Yeeeesss. Bring the chaos.
We return to the Chateau to find Bob coming round from being knocked out.
Somewhere nearby, people were talking.
“Where the devil were you?” Teabing was yelling.
The manservant hurried in. “What happened? Oh my God! Who is that? I’ll call the police.”
Calling it now – the butler is in this thing up to his neck.
Bob comes round and finds himself staring at Silas, who is bound and gagged with duct tape. He quite reasonably thinks he’s hallucinating and then says the thing everyone is contractually obliged to say after being knocked out for any length of time.
Only with more unnecessary ellipses, because this is Dan Brown, after all.
Teabing hobbled over. “You were rescued by a knight brandishing an Excalibur made by Acme Orthopaedic.”
Okay, I actually feel sorry for Bob, for maybe the first time in this entire book. He’s been smacked over the head, is completely disorientated and now he has to deal with some kind of Tom Bombadil scone-golem who won’t let up with the twee little riddly metaphors despite the fact that Bob may very well be bleeding into his brain right now.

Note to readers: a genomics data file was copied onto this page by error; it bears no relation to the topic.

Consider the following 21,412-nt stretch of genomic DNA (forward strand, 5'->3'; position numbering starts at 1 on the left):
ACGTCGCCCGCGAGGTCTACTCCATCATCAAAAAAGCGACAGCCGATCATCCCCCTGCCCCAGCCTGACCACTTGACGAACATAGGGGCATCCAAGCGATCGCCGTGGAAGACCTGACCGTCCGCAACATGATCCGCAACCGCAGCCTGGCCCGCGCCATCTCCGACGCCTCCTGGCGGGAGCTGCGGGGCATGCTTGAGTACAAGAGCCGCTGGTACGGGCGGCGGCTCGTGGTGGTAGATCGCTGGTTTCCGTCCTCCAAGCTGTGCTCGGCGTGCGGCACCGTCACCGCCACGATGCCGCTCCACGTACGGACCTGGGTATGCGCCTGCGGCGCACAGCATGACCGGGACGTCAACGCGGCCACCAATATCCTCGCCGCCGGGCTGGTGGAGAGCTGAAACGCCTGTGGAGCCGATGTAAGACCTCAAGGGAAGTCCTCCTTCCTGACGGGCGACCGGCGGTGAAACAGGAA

But Teabag is not done. He’s got to do some Poirot shit about how he knew Silas was Opus Dei because of the barbed wire kink garter currently staining his robe.
Teabing was looking closely at the bloody belt. “But why would Opus Dei be trying to find the Holy Grail?”
I don’t know, Teabag. Right now I have no idea why anyone would be trying to find the Holy Grail, since you’ve basically told me that it amounts to a pile of unverifiable old bones and a cock and bull story so full of holes that you could use it to strain spaghetti. You know what? Instead of yearning after the Magdalene your whole life, why didn’t you try honouring the ‘sacred feminine’ by – oh, I don’t know – maybe treating women like members of the same species as you. Now that’s a Holy Grail that all men should seek.